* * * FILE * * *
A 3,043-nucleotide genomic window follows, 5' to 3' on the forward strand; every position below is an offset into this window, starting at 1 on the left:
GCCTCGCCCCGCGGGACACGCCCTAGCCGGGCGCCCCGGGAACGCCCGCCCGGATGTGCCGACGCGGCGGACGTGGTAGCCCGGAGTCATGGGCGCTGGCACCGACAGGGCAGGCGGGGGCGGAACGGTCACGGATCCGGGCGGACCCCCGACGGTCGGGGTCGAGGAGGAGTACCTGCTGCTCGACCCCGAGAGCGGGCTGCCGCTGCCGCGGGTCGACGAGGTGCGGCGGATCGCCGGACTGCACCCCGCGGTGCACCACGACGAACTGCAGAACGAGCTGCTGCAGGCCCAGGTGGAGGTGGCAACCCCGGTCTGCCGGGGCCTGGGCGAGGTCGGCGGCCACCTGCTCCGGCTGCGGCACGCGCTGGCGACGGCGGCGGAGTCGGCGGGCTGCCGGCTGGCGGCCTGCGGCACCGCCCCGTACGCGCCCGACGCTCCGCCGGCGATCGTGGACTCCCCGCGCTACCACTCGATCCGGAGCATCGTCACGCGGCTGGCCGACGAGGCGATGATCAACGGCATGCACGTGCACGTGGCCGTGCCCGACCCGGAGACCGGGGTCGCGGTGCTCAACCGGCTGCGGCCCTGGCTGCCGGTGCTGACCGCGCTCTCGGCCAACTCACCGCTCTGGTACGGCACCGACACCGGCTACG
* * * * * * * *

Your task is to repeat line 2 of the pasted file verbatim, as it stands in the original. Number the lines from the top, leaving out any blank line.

GCCTCGCCCCGCGGGACACGCCCTAGCCGGGCGCCCCGGGAACGCCCGCCCGGATGTGCCGACGCGGCGGACGTGGTAGCCCGGAGTCATGGGCGCTGGCACCGACAGGGCAGGCGGGGGCGGAACGGTCACGGATCCGGGCGGACCCCCGACGGTCGGGGTCGAGGAGGAGTACCTGCTGCTCGACCCCGAGAGCGGGCTGCCGCTGCCGCGGGTCGACGAGGTGCGGCGGATCGCCGGACTGCACCCCGCGGTGCACCACGACGAACTGCAGAACGAGCTGCTGCAGGCCCAGGTGGAGGTGGCAACCCCGGTCTGCCGGGGCCTGGGCGAGGTCGGCGGCCACCTGCTCCGGCTGCGGCACGCGCTGGCGACGGCGGCGGAGTCGGCGGGCTGCCGGCTGGCGGCCTGCGGCACCGCCCCGTACGCGCCCGACGCTCCGCCGGCGATCGTGGACTCCCCGCGCTACCACTCGATCCGGAGCATCGTCACGCGGCTGGCCGACGAGGCGATGATCAACGGCATGCACGTGCACGTGGCCGTGCCCGACCCGGAGACCGGGGTCGCGGTGCTCAACCGGCTGCGGCCCTGGCTGCCGGTGCTGACCGCGCTCTCGGCCAACTCACCGCTCTGGTACGGCACCGACACCGGCTACG